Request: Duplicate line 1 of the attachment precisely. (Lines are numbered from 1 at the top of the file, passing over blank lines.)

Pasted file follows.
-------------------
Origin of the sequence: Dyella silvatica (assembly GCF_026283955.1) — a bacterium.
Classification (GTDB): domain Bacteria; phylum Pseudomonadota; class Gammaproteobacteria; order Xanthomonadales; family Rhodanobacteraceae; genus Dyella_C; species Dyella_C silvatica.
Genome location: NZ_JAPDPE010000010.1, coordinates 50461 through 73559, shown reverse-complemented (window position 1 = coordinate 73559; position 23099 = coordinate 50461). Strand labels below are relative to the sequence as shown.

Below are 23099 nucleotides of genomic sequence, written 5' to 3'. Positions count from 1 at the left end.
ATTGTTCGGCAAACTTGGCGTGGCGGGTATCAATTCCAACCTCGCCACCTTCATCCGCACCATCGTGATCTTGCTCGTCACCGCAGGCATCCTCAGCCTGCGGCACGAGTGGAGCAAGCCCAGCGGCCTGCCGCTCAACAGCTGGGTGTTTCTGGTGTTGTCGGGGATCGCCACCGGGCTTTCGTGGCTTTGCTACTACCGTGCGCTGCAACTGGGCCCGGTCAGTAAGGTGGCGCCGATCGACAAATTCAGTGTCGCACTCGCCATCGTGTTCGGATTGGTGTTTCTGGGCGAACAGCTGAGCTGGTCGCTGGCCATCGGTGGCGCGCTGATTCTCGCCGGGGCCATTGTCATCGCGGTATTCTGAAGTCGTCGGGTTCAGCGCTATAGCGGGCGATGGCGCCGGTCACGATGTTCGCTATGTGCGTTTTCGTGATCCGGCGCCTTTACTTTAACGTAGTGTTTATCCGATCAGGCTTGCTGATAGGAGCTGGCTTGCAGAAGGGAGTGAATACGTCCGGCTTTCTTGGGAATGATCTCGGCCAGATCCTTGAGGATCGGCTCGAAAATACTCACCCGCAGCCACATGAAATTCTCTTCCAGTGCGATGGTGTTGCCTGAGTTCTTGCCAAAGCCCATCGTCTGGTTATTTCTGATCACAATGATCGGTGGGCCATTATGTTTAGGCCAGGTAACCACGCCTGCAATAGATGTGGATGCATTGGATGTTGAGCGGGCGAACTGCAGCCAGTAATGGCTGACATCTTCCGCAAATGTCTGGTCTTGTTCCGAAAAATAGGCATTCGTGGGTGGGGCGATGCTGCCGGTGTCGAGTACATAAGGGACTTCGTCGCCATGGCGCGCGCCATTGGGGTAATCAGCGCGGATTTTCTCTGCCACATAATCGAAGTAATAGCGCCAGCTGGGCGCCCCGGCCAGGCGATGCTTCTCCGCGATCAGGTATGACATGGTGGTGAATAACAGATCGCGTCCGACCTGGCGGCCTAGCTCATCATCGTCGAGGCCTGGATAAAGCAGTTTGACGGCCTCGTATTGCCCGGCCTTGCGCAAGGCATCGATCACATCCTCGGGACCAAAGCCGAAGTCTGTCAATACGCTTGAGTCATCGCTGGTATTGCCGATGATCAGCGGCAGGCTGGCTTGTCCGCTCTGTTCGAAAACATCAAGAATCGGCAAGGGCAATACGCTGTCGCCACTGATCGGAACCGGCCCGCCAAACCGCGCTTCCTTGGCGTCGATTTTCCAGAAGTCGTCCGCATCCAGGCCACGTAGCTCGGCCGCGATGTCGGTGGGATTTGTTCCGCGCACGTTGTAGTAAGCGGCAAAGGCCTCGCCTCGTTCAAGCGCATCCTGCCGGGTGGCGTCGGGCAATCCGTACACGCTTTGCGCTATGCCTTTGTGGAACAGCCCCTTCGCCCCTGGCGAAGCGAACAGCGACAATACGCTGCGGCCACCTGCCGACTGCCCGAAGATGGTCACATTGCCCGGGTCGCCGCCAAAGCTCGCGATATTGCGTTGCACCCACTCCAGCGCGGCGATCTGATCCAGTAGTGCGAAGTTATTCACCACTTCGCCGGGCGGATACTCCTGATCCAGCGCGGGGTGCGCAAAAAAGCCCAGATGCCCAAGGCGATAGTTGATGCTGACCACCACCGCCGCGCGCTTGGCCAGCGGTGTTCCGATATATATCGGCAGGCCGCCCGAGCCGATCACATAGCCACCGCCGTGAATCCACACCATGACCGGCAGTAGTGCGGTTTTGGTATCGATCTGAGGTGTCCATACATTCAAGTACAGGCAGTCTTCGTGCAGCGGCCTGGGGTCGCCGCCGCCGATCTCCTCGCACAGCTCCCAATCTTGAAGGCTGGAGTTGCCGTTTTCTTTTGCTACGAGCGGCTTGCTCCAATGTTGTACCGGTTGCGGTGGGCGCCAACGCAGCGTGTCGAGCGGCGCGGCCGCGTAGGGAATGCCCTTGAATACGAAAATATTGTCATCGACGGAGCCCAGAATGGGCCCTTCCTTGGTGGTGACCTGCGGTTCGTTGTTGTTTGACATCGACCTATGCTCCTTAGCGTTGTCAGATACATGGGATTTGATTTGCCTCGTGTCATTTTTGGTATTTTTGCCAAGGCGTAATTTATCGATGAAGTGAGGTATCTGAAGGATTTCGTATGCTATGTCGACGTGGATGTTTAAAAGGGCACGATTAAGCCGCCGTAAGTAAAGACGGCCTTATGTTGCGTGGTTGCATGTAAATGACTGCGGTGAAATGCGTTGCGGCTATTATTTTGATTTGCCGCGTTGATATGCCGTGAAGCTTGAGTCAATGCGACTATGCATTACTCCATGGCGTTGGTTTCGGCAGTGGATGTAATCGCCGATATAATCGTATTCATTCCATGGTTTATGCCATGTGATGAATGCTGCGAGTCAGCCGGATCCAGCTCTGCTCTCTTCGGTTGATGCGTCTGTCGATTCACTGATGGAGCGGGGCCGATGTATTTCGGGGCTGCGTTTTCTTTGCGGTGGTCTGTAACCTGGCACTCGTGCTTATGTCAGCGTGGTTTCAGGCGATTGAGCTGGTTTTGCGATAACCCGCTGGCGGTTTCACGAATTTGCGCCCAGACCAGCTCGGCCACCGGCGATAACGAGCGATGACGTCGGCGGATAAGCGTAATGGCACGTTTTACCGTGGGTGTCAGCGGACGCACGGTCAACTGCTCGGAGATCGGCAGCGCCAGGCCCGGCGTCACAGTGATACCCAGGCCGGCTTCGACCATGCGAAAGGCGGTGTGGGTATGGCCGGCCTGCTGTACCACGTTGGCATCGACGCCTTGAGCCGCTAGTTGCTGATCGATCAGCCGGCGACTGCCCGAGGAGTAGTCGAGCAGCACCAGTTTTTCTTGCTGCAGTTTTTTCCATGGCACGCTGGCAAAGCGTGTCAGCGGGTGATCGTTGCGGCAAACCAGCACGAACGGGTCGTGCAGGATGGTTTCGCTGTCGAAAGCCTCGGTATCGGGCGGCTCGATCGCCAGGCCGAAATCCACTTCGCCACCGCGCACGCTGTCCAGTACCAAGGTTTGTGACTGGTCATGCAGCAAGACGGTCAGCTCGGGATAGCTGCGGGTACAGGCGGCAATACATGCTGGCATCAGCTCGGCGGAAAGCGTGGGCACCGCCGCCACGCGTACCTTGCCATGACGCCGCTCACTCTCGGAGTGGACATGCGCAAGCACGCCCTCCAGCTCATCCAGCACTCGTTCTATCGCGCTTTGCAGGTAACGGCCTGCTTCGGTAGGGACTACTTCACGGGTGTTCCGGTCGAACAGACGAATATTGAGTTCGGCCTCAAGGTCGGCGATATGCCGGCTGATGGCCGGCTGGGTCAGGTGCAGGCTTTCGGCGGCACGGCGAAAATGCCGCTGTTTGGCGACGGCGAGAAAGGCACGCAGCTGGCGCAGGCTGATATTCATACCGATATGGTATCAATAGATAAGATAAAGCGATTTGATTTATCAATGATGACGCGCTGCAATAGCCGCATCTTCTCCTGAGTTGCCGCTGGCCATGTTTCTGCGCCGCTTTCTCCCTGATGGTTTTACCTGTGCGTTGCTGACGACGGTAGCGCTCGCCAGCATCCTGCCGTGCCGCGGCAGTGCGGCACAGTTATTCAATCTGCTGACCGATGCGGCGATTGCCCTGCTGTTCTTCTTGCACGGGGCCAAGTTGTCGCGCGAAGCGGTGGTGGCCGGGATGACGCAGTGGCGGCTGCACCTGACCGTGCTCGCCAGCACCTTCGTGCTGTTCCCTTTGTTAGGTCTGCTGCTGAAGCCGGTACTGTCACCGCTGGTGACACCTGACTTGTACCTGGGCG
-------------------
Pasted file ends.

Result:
Origin of the sequence: Dyella silvatica (assembly GCF_026283955.1) — a bacterium.